Information provided by the REALTORS® Association of Edmonton.
Fixed mortgage rates are on the rise
After months of rising housing prices and record-low mortgage rates, the Bank of Canada issued a warning that the real estate market may be starting to overheat. After hitting record lows this summer, some mortgage brokers are warning that fixed mortgage rates are starting to climb back up a little.
Just as the housing market gears up for the traditionally busy spring season, financial institutions across the country are announcing fixed-rate increases of between 0.1 and 0.2 of a percentage point, according to James Laird, co-founder of financial product comparisons site Ratehub.ca and president of CanWise Financial, a mortgage brokerage.
The rate hike would translate into a $32 monthly mortgage payment increase for someone buying a $500,000 home with a 10-per-cent down payment and a 25-year amortization, according to calculations provided by RateHub. With a 1.39 per cent interest rate and a mortgage amount of $463,950, which includes the cost of mortgage default insurance, such a homeowner would pay $1,831 a month. With an increase of 0.15 of a percentage point to a mortgage rate of 1.54 per cent, the same homeowner would be paying $1,863 a month, or $384 per year.
Anyone shopping for a home who does not yet have a mortgage pre-approval should get one as soon as possible because it will hold today's rates for 90 to 120 days.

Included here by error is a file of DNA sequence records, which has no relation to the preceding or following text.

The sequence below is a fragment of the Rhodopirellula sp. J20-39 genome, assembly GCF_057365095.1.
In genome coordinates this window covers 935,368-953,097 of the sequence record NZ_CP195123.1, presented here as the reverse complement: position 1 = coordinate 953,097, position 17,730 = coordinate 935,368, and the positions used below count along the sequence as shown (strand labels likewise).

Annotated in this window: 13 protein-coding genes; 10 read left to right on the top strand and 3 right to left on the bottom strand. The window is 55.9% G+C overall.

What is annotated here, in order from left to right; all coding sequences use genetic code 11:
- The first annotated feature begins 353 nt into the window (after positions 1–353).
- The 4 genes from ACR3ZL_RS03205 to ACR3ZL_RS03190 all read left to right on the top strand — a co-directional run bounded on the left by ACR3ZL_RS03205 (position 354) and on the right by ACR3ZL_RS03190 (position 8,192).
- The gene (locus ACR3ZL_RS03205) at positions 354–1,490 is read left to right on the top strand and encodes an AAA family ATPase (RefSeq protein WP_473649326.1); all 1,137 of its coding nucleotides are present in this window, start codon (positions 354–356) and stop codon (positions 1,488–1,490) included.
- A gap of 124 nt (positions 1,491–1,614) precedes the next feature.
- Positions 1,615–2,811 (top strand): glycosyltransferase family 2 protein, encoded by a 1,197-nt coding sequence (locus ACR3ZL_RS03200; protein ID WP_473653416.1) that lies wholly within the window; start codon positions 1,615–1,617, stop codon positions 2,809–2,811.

Darren Sharko RBC Tips:
RBC Royal Bank Mortgage Specialist Darren Sharko / February 27th 2021 UPDATE / up to $2500 CASH mortgage bonus for clients on now
Residential Unit Sales and New Listings Up to Start 2021.
Edmonton, February 2, 2021: Total residential unit sales in the Greater Edmonton Area (GEA) real estate market for January 2021 increased 47.1% compared to January 2020 and increased 5.9% from December 2020. The number of new residential listings is up year over year, increasing 8% from January 2020. New residential listings are up month over month, increasing 87.9% from December 2020. Overall inventory in the GEA fell 17% from January of last year and increased 5% from December 2020.
For the month of January, single-family house sales are up 50.1% from January 2020 and up 8.5% from December 2020 at 737. Condo unit sales increased by 43.8% from January 2020 and increased by 2.7% from December 2020.
All residential average prices are up to $364,040, a 3.7% increase from January 2020, and up 0.4% from December 2020. Single family houses sold for an average of $427,677, a 3.2% year-over-year increase from January 2020, and a 0.4% decrease from December 2020. Condominiums sold for an average of $216,757, a 6.1% increase year-over-year, and prices are down 0.5% compared to December 2020. Duplex prices increased 1.6% from January 2020, selling at $344,400, which was a 4% decrease from December 2020.